Q:  I have no depth perception.  How can I shoot archery without being a danger to myself and others?  Is there some aiming technique that could help?

A:  Depth perception isn't a sine qua non in archery, though it certainly helps.  And as far as being dangerous, poor depth perception would only be a factor if someone were sneaking around behind the targets.  The only shoots you should avoid are woods walks and random distance ranges, where an ability to judge how far away the target is, is crucial.  For known range distances, you can learn to shoot accurately; it'll just take awhile longer than usual.  In fact, most archers are functioning without depth perception in the commonly understood sense of that term anyway, in that most archers shut one eye to aim.

Since depth perception is a function of the eye's ability to focus, my first suggestion would be to get a pair of prescription lenses; but if that is not feasible or desirable, then you must concentrate on proper aim points.  The simplest way of doing this would be to affix a length of tape to the inside of your bow, make a non-permanent mark on it, and shoot a target of known distance while noting whether the target is above, even with, or below that mark.  Note where the arrow lands; if it is beyond the target, you need to lower the tape mark with respect to the target.  If the arrow hits the dirt in front of the target, the reverse is true.  Eventually, after some trial-and-error, you will be able to calibrate a mark that is quite accurate at that given distance.  You may then go on and sight in marks at other distances; you will find that they tend to space themselves evenly from one another.  Thereafter, merely line the mark up to the target and you will have a good approximation of where to aim the bow.  It won't be exact, and variables such as wind, heat, cold, humidity, mental attitude, and so forth will affect shots to a greater or lesser degree.  But you will be pretty close.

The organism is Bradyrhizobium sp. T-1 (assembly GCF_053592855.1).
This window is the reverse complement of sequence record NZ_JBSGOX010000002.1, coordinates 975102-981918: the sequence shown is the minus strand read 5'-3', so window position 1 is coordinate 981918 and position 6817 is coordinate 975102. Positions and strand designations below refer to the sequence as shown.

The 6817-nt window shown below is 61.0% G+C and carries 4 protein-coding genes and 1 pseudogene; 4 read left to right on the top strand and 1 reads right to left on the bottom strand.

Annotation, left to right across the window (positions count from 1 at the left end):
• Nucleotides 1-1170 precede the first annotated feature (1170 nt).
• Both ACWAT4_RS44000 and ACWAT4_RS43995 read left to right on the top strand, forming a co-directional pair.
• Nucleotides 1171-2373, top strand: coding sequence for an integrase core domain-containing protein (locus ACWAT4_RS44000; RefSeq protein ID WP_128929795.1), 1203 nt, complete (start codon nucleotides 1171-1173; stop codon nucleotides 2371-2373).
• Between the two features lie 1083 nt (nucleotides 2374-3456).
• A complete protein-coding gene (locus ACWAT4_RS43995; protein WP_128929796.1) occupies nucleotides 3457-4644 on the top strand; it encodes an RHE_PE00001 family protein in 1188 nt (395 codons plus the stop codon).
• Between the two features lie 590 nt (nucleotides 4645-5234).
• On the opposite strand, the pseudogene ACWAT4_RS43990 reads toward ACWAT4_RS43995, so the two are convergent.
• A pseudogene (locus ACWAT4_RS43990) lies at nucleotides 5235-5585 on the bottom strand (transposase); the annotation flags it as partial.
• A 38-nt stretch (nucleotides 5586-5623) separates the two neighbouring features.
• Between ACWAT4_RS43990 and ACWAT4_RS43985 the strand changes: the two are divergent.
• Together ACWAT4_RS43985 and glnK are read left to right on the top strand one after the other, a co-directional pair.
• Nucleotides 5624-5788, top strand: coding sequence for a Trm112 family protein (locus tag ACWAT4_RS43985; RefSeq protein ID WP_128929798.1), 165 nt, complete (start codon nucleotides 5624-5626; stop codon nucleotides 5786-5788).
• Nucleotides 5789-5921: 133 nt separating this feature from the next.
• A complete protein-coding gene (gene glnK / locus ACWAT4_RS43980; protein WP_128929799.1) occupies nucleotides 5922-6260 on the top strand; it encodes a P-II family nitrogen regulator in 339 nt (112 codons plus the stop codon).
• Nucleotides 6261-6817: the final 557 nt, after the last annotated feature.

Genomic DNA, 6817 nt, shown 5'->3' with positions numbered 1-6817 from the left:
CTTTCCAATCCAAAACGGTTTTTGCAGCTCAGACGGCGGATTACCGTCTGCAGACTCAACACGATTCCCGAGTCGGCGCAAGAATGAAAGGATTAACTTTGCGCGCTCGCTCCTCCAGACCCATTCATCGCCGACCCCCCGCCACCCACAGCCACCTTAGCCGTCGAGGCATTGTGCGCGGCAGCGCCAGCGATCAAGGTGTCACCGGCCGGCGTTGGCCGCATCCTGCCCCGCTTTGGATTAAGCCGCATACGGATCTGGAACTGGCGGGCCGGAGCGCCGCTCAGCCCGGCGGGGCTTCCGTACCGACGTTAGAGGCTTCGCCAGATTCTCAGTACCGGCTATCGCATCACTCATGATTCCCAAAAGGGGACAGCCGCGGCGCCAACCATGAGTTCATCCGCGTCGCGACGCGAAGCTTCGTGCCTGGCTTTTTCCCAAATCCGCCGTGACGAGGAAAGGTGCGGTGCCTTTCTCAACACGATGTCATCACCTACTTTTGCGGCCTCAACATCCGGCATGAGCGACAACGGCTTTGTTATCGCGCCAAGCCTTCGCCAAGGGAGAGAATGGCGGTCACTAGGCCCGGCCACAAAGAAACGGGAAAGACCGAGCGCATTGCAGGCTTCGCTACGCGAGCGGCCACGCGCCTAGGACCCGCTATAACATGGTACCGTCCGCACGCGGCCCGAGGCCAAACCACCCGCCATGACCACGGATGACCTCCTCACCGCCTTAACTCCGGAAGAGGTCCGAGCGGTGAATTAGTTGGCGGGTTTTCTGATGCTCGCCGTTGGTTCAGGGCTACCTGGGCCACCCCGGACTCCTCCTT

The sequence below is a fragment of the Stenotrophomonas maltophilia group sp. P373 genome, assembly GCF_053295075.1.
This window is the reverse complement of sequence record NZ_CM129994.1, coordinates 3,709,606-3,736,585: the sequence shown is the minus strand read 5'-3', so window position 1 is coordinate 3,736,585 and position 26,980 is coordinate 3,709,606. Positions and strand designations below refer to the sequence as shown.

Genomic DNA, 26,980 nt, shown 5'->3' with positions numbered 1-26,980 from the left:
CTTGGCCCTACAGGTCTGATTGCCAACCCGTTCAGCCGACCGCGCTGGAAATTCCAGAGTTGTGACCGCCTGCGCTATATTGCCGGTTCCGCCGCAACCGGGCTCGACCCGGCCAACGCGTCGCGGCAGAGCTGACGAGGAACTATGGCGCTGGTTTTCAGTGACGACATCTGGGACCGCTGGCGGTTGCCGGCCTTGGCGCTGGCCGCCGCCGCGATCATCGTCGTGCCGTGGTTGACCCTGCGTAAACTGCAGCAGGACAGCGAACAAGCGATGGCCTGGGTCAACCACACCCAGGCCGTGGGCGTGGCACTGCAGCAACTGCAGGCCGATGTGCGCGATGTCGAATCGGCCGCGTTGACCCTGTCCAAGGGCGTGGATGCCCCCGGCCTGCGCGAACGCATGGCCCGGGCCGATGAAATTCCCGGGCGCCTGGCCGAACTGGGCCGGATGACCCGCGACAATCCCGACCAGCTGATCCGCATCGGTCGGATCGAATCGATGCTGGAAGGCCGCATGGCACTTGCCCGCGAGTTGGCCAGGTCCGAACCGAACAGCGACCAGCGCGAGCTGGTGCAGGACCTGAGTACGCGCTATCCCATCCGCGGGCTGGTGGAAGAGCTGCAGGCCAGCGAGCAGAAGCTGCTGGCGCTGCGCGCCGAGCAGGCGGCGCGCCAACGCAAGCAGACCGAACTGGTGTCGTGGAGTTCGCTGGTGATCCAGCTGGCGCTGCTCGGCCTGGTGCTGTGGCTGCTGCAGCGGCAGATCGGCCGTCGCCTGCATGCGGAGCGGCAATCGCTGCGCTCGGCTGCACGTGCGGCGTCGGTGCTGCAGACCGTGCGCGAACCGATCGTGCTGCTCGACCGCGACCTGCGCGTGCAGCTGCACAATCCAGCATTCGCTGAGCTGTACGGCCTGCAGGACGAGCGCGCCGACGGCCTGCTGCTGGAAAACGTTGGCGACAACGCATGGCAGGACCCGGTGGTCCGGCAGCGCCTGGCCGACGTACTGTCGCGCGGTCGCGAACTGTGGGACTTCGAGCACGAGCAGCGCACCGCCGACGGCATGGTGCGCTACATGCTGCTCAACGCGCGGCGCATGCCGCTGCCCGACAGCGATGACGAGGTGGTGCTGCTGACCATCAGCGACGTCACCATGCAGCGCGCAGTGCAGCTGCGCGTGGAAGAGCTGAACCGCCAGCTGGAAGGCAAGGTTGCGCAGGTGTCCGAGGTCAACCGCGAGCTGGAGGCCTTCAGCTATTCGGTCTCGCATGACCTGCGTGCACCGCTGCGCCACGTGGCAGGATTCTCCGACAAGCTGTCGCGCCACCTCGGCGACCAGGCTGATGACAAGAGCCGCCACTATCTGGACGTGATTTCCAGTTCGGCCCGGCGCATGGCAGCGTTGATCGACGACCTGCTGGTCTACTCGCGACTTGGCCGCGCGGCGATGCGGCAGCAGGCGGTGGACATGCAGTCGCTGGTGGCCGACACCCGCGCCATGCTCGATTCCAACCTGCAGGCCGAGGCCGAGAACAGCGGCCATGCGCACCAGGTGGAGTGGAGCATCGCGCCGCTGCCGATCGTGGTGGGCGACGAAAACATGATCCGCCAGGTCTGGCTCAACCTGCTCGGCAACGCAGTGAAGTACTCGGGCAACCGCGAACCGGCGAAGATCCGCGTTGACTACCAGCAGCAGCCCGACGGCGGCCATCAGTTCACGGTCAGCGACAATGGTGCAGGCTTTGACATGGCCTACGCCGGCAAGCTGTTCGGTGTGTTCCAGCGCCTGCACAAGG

An alternate method is to line up your eye, the tip of the arrow, and some terrain feature, such as an odd looking tuft of grass, with one another.  Then, after firing the bow you once more note where the arrow falls, and adjust accordingly.  This method has the advantage of keeping you legal for traditional longbow class, since that class forbids the use of bow-enscribed sights.

You will need to practice regularly, or course; and being tutored by a local marshal would be of great help; but your circumstance is by no means hopeless.

Q:  I want to buy my spouse archery equipment.  What's a good beginner bow and how do I buy good arrows?

A:  Getting a bow for a novice comes down largely on the question of poundage.  I would recommend having your spouse test-pull a number of different bows at varying poundages.  The ones that feel 'about right' will be the draw weight that you want to look for.

Unless money isn't important, you will then want to look around at garage sales, flea-markets, and the like.  These will be your best source of a reasonably inexpensive used bow.  If you can, I would strongly urge that you get a local archery marshal to accompany you on these jaunts, for they will be able to inspect possible bows for flaws or other problems.

A marshal's opinion will also be of use in purchasing arrows.  The marshal, and other experienced local shooters will be able to name good fletchers.  You will have to order these from the fletcher, either in person or by mail.  Be prepared for the fact that a typical set of SCA-legal arrows may be more expensive than a bow; in the case of a flea-market bow, they will be a lot more expensive.